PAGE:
Category Archives: Homeland Energy

Petroleum Demand Highest In 109 Months

Issue 100- Texas Gulf Coast Drilling

Introduction…American Petroleum Institute reports U.S. petroleum demand for last month was the hightest in 109 months.  Total U.S. petroleum delivers in May moved ut 4.9% from May 2016 to an average of 20.1 million b/d.  These were the highest May deliveries in 10 years and the highest delivery for any month in more than 9 years.

What caused demand to increase? The overall US economy grew adding 138,000 jobs in May.  The unemployment rate changed little at 4.3%.

“Strong demand for petroleum is a good sign for the economy which grew for the 96th consecutive month,” said Chief Economist Erica Bowman. “American workers and consumers continue to benefit from these positive economic signs along with relatively low fuel prices.”

Crude oil production was up from the prior month, the prior year, and the prior year-to-date to the highest output level for any month since October 2015. Crude oil production increased 0.9% from April and was up 5.1% from May 2016 to average 9.3 million b/d in May.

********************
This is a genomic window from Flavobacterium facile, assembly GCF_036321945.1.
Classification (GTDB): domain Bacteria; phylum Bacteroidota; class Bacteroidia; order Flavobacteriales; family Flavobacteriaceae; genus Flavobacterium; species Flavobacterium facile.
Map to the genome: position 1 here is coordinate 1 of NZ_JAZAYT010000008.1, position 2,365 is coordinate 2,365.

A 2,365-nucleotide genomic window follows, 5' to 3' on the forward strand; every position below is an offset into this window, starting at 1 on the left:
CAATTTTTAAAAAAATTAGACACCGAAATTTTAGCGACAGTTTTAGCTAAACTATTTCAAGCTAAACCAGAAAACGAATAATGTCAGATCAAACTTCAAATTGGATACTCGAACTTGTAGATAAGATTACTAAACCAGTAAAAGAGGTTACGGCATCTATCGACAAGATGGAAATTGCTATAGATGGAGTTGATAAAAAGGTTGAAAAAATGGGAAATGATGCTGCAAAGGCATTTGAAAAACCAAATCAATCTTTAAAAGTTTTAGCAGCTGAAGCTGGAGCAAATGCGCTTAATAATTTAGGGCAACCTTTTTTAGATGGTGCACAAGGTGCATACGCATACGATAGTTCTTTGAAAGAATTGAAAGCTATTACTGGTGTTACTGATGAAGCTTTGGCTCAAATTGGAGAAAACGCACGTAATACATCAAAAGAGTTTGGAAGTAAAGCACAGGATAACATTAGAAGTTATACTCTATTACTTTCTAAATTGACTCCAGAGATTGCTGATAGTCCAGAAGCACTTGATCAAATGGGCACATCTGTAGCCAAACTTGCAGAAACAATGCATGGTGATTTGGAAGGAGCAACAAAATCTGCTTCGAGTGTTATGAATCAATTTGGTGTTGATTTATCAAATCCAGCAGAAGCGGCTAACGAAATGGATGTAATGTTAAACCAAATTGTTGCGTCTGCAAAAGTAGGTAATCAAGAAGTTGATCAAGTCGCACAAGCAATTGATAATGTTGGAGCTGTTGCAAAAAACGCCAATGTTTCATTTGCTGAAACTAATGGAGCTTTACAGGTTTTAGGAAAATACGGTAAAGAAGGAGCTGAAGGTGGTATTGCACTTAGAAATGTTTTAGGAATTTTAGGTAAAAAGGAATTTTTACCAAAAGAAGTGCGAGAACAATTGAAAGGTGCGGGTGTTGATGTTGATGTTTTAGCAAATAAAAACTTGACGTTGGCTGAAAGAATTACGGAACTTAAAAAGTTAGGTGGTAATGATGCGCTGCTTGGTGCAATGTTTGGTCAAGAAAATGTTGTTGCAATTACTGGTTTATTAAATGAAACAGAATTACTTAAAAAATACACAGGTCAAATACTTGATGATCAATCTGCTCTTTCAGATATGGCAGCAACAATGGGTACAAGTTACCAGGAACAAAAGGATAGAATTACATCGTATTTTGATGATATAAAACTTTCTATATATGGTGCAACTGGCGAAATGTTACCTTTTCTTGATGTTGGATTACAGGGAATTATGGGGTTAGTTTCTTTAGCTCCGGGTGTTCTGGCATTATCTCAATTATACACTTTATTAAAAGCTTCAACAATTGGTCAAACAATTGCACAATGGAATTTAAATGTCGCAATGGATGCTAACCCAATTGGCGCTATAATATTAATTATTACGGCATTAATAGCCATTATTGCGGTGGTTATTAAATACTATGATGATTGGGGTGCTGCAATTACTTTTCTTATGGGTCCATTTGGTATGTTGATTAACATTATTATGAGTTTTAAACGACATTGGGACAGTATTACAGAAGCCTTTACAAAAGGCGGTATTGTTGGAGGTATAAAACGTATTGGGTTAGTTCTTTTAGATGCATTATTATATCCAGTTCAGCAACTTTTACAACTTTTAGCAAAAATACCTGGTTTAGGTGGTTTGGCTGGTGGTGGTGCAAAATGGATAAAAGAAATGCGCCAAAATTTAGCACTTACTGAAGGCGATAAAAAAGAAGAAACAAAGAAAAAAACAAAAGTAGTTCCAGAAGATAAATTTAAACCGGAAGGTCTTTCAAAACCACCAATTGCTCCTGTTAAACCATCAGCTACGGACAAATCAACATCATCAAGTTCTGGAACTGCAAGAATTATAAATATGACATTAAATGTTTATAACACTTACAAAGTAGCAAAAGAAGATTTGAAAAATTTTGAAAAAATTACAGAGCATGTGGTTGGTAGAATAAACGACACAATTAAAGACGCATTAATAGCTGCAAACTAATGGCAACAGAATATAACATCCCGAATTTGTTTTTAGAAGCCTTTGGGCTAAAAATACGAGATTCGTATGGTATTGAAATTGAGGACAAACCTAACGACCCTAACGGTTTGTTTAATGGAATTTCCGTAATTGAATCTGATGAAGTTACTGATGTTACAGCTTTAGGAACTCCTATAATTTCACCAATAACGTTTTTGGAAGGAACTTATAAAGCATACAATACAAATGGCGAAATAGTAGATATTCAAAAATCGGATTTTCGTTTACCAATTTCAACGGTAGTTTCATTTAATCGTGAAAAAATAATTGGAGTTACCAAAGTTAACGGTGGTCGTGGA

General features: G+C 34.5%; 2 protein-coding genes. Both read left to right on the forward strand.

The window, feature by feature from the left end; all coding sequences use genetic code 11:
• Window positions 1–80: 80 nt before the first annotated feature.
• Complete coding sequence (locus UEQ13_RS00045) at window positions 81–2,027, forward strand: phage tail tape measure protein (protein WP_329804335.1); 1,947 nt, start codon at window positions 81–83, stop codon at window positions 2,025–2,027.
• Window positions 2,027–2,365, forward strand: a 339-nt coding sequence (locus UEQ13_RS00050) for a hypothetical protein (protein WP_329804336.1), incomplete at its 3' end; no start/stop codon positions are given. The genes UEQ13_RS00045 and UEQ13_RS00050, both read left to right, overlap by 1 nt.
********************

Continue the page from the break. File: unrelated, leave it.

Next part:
In conclusion…A strong U.S. economy creates a strong demand for petroleum.  In this case, what’s good for the U.S. economy is good for the petroleum industry.

Why Billions Are Pouring Into U.S. Shale

U.S. Shale Oil Boom

Introduction…Private equity funds raised $19.8 billion for oil ventures in the first quarter.  That is nearly three times the total raised the same period last year.

The accelerating pace of oil private equity, along with hedge funds and investment banks, arrives even as the recovery in oil prices from 8-year low has stalled at $50 per barrel due to stubborn oil glut.

Why the increase investment now?  The shale sector has become increasingly attractive to investors not because of rising oil prices, but rather because producers have achieved startling cost reductions – slashing up to half the cost of pumping a barrel in the past two years. Investors also believe the glut will dissipate as demand for oil steadily rises.